Fin Whale Passage

After being absent for nearly four years for intensive cleaning and conservation, the spectacular Humboldt fin whale specimen returns home to the Museum in a newly renovated gallery. The 63-foot-long specimen, which weighs more than 7,000 pounds, has been re-articulated to create a more realistic impression of the living animal. A sound installation and interactive visitor components accompany the display.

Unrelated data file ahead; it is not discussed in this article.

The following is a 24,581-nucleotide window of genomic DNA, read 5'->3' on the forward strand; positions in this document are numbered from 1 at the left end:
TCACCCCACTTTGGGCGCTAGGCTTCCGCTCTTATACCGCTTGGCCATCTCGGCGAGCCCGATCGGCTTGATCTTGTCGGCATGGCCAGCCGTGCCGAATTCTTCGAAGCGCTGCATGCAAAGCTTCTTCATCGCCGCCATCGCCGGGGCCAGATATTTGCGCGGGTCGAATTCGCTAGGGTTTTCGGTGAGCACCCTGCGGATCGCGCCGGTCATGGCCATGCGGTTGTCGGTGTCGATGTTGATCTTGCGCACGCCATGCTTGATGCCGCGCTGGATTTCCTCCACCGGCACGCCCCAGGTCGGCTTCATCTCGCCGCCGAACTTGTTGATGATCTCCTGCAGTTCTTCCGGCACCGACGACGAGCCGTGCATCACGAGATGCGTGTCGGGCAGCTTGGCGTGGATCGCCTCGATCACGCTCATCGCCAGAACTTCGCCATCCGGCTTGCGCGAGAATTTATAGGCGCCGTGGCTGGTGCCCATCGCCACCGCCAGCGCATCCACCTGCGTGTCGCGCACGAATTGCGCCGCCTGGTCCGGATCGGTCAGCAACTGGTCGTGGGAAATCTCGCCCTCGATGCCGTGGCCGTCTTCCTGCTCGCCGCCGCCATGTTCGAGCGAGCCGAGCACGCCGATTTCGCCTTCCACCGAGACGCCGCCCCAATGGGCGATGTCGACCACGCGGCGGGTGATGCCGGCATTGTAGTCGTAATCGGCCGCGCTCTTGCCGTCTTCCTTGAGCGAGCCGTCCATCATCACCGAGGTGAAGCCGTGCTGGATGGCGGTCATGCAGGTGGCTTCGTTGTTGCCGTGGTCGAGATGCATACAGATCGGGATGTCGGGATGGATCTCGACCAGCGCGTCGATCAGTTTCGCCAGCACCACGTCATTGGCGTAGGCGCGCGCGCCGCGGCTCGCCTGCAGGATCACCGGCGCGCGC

Originally acquired in 1926 from a whaling station in Humboldt County, California, the fin whale specimen was continuously exhibited in the Museum from 1944 through 2006, when it was removed to make way for the retrofit, restoration and renovation of the landmark 1913 Building (set to re-open in July 2010). The Humboldt fin whale specimen was sent for conservation at the famed fossil preparation house Phil Fraley Productions in New Jersey. Like the historic building that once housed it, the fin-whale skeleton has been thoroughly restored. Each of the 221 individual bones was meticulously cleaned and conserved. A new steel armature supports the completely assembled skeleton and a new sculpted tail fluke has been added.


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